Beyond the Joke, when reviewing last year’s comedy offerings, wrote that “[Ricky] Gervais might be a Marmite comedian but the success of Humanity shows that a hell of a lot of people love Marmite. Politically challenging, controversial but also laugh out loud funny.” Brits will confirm that many plays and musical theater productions (in the UK, not anywhere else) get tagged these days as “Marmite shows”. What does that mean? And is there a connection with the Marmite name’s origin? [Update, March 8: Thanks to a hat-tip from John Leake on Glosso’s Facebook page, we’ve also got the origin of Bovril — Marmite’s cousin: scroll to the bottom to see its etymology.] Continue reading
Go on: take a guess (and don’t Google it). You might be surprised by what connects these three words: pajamas, dinghy and shampoo. Continue reading
Ayers Rock after the rain
Any guesses what it means?
“One winds on the distaff what the other spins” (Both spread gossip) by Pieter Bruegel the Elder / Wikimedia Commons
According to Ben Healy writing recently in The Atlantic, there might be evidence to suggest that gossip is healthy and good for us. Really? To my mind there’s a slightly onomatopoeic quality to the word itself, with the hiss of a whisper at its center and the heavy thud of its first syllable both implying that surely nothing good can come of it. Have you ever stopped to wonder where the slightly strange word comes from? Continue reading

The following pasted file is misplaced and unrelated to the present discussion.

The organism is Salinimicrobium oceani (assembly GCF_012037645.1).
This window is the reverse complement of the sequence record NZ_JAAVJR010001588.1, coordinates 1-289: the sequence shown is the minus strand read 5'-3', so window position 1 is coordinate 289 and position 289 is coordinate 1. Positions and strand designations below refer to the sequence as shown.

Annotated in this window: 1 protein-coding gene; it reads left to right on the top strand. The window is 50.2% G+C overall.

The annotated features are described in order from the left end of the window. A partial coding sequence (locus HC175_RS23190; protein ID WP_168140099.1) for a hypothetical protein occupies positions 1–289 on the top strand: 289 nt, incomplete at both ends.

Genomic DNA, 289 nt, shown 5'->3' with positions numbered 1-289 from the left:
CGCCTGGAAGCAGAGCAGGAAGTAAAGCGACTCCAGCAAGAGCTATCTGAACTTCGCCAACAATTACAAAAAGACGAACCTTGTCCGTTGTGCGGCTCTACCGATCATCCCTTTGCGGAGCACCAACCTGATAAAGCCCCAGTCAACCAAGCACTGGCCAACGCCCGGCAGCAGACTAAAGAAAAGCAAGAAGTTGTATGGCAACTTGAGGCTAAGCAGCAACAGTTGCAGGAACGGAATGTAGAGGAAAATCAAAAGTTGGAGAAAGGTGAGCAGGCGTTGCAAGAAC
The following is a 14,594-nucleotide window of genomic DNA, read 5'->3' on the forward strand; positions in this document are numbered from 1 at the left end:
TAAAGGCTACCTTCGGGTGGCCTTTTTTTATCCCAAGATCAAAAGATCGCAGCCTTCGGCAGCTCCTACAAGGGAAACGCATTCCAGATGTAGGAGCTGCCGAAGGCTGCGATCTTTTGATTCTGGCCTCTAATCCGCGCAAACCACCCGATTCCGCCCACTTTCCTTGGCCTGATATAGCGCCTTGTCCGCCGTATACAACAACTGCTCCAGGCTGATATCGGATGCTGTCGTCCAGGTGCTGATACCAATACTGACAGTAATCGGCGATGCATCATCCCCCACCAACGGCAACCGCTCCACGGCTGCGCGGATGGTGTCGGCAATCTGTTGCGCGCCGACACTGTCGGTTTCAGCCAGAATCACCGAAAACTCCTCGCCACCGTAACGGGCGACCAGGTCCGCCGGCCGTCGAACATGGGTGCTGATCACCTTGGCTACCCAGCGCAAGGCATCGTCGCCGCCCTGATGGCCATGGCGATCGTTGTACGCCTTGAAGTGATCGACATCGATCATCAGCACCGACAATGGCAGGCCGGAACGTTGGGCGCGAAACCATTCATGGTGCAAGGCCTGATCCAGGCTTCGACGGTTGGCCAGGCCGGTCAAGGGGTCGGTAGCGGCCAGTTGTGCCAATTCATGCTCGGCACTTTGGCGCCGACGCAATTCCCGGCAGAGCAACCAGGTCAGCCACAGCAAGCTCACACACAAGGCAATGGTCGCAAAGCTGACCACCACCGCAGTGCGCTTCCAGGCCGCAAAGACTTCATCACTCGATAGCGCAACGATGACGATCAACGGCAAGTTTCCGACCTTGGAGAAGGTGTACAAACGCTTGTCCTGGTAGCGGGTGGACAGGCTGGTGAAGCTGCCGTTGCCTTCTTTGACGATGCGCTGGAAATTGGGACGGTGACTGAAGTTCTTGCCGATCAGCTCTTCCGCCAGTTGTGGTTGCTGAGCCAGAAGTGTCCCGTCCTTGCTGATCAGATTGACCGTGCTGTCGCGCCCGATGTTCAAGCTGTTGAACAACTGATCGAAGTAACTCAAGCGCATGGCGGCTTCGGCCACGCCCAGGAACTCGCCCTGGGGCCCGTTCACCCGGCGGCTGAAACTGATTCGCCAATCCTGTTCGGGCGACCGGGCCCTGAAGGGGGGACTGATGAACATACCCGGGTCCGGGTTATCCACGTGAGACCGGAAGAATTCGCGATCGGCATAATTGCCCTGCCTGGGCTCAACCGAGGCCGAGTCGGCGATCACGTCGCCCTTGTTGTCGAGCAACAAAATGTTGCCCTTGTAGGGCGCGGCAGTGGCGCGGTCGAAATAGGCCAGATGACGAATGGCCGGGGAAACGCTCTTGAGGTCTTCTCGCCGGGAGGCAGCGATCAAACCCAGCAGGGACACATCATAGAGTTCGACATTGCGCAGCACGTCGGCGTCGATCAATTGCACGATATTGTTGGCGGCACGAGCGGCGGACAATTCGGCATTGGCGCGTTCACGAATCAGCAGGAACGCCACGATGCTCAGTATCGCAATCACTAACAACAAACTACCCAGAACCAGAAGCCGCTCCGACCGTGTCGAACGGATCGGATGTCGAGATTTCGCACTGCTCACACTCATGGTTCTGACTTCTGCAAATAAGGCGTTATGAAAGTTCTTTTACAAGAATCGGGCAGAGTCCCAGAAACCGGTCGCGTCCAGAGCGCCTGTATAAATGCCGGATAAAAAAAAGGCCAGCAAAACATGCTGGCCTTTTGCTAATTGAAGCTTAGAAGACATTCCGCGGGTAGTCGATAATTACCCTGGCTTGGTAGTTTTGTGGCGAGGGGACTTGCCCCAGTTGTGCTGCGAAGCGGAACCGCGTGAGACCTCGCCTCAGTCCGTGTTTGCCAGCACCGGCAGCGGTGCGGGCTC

Jared Kushner and Ivanka Trump / Wikimedia Commons
Do you know where the word nepotism comes from?
Middle & Over Wallop, Glyndebourne
If you’ve ever been to the opera at Glyndebourne, deep in England’s green and pretty Sussex countryside, you might have eaten in Middle & Over Wallop or Nether Wallop. If you’re like me, the names of those distinctive dining rooms might conjure up images of saucy spankings, or at least a punch below the belt, perhaps somewhere in England’s green and pleasant lands. But we might be wrong in thinking there was any sort of thrashing going on in the history of these eatery names. Continue reading
I guess we all learned something new yesterday, thanks to a certain headline … Continue reading
Reposting this, on this auspicious day …
It’s Friday 13th, and for some people that’s a day when their triskaidekaphobia kicks in big time. Triskaidekaphobia? It means “fear of the number 13”. Also sometimes spelled triskaidecaphobia, it’s a slightly strange word deriving from two different languages: it combines the Greek treiskaideka (“thirteen”) with the Latin word for “fear of”, phobia. The first known written citation is in a book by Isador Coriat, Religion and Medicine: the Moral Control of Nervous Disorders, published in 1908, so this superstition linked to the number 13 is probably quite a recent phenomenon. But is there also a word for the fear of the date itself? Continue reading
Aluminum. Or aluminium. / Wikimedia Commons
There might be trade war brewing over steel and aluminum. But another trans-Atlantic war has already been raging for a couple of centuries over one of those heavy metals. Which came first: American aluminum or British aluminium? Continue reading
“Dream when you’re feeling blue”, sang Ray Charles. Shakespeare’s Cleopatra talked famously of her salad days when she was “green in judgement”; the Everley Brothers sang of all their friends being “just about green with envy”. Depeche Mode wrote a whole song about a black day, and Cyndi Lauper saw someone’s “true colors shining through”. The poetic use of color in a metaphorical rather than a literal sense — to describe everything from moods to bank-balances, political affiliations to social classes — dates back centuries and permeates most modern languages. Colors themselves have metaphorical meanings that are universal across cultures and languages. Here’s a summary of their figurative meanings, which are often evoked as keenly and understood as universally as the hues they describe literally. Continue reading